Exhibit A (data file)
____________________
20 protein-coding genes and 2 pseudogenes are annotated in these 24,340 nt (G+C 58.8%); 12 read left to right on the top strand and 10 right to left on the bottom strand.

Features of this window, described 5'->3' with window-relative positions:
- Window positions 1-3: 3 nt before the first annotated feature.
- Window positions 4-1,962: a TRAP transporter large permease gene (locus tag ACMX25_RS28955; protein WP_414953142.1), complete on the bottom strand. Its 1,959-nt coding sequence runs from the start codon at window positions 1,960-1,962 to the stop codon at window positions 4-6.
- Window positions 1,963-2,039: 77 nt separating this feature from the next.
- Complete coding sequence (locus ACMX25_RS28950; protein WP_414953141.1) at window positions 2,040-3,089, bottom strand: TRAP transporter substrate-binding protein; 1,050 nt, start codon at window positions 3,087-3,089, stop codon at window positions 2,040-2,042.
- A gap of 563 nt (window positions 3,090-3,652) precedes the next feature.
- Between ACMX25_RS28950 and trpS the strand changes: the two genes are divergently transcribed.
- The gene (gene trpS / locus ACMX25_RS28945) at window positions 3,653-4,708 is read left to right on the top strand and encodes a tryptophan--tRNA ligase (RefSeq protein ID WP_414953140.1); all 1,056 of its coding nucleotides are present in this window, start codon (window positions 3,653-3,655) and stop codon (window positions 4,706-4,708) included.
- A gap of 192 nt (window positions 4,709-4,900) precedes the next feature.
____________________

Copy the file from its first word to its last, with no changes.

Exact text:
20 protein-coding genes and 2 pseudogenes are annotated in these 24,340 nt (G+C 58.8%); 12 read left to right on the top strand and 10 right to left on the bottom strand.

Features of this window, described 5'->3' with window-relative positions:
- Window positions 1-3: 3 nt before the first annotated feature.
- Window positions 4-1,962: a TRAP transporter large permease gene (locus tag ACMX25_RS28955; protein WP_414953142.1), complete on the bottom strand. Its 1,959-nt coding sequence runs from the start codon at window positions 1,960-1,962 to the stop codon at window positions 4-6.
- Window positions 1,963-2,039: 77 nt separating this feature from the next.
- Complete coding sequence (locus ACMX25_RS28950; protein WP_414953141.1) at window positions 2,040-3,089, bottom strand: TRAP transporter substrate-binding protein; 1,050 nt, start codon at window positions 3,087-3,089, stop codon at window positions 2,040-2,042.
- A gap of 563 nt (window positions 3,090-3,652) precedes the next feature.
- Between ACMX25_RS28950 and trpS the strand changes: the two genes are divergently transcribed.
- The gene (gene trpS / locus ACMX25_RS28945) at window positions 3,653-4,708 is read left to right on the top strand and encodes a tryptophan--tRNA ligase (RefSeq protein ID WP_414953140.1); all 1,056 of its coding nucleotides are present in this window, start codon (window positions 3,653-3,655) and stop codon (window positions 4,706-4,708) included.
- A gap of 192 nt (window positions 4,709-4,900) precedes the next feature.